Share acquisitions are typically structured by using either an offshore or onshore deal model. Both models are similar however in an offshore deal the purchaser will purchase the share capital of another offshore 'holding company' that owns a China project company which subsequently owns the target land or property. An onshore purchase will involve buying the equity of a China holding/project company. For offshore companies based in Hong Kong the transaction/ stamp duty cost would be 0.2% of the share transfer price for an offshore and 0.1% for an onshore structured deal.
Asset transfers in China offer the benefit of 'cherry-picking' desirable assets, and with it negate any risk of purchasing hidden liabilities which can be a problem in share purchases. However, such a transfer could mean more disruption to the target entity and importantly carry one major flaw: high taxes – stamp duty, deed tax, and land appreciation tax of 30% to 60% of the gain are all payable following the asset transfer.
Note that FIEs with Real Estate interests cannot borrow funds until (i) their registered capital is fully paid up, (ii) their land use rights and various construction licenses have been obtained have been obtained and (iii) capital funds are available for development of at least 35% of the total investment amount for the project. SAFE will not process any foreign offshore loans for real estate FIEs so borrowing is limited to onshore loans – which in practice can be very hard to obtain especially when the company has no track record or financial statements.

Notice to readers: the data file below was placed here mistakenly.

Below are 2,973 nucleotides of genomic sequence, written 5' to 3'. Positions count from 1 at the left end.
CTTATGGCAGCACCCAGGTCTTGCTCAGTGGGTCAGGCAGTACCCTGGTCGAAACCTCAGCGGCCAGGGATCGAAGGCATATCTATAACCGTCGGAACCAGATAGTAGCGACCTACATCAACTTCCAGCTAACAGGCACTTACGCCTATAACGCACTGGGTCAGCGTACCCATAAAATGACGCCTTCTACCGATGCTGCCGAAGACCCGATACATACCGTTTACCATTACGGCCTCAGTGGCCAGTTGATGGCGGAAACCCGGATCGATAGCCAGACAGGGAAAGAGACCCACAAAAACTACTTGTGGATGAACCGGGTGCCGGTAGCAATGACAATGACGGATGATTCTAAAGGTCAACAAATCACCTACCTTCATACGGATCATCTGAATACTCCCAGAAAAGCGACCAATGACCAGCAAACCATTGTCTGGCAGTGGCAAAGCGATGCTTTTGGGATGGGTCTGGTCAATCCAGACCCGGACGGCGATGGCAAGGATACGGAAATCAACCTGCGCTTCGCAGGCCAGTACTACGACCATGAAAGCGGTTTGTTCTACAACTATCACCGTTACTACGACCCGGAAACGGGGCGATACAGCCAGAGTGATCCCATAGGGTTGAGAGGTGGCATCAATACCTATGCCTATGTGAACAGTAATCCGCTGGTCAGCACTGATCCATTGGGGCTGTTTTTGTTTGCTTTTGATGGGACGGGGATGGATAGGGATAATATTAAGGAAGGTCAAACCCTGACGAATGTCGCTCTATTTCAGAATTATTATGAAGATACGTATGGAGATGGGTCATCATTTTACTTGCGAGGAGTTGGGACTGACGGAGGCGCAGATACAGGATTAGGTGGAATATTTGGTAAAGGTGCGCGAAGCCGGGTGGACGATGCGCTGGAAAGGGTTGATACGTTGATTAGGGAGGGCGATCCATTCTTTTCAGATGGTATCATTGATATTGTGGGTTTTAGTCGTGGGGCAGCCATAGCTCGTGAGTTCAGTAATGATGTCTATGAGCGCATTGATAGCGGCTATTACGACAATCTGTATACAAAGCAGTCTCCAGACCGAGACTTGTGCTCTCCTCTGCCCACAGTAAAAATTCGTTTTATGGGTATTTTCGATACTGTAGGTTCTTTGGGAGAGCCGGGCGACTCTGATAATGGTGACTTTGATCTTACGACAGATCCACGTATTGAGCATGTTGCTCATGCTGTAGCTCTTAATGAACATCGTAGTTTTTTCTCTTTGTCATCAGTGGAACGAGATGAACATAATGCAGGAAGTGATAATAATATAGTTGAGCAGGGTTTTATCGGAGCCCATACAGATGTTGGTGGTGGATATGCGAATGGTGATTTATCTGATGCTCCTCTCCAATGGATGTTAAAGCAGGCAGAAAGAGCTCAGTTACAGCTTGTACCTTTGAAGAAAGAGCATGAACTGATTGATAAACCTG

CHINA'S HIGH-END HOTELS: TOO MUCH OF A GOOD THING?
Cushman & Wakefield: Much of the investment capital in China's hotel market has been focused on the upscale and luxury segments. In the past year, hotel assets have seen strong appreciation in capital values and it is becoming increasingly difficult for investors to find suitable assets due to aggressive asking prices.
The incoming supply of upscale and luxury segments in many Chinese cities, is staggering. The current stock of 110,000 luxury hotels would experience a 45% increase from pipeline supply. Coupled with China's slowing economy and the government's austerity measures, the high-end markets could experience downward pressures on room rates, occupancy and margins.
Arguably, the greatest potential in China's future hotel market lies in the expansion of the branded mid-market which is targeted at the domestic traveler. There are over 1.9 billion domestic travelers compared to inbound international arrivals of 57 million and the rising affluence of the middle class would feed into the domestic tourism market. Currently, there are generally fewer mid-priced international branded products than the high-end ones and their margins tend to be lower. However, the scale of the domestic middle-class market is not to be ignored.
LACK OF UNDERSTANDING OF HOTEL OPERATIONS, BRANDING AND MANAGEMENT CONTRACTS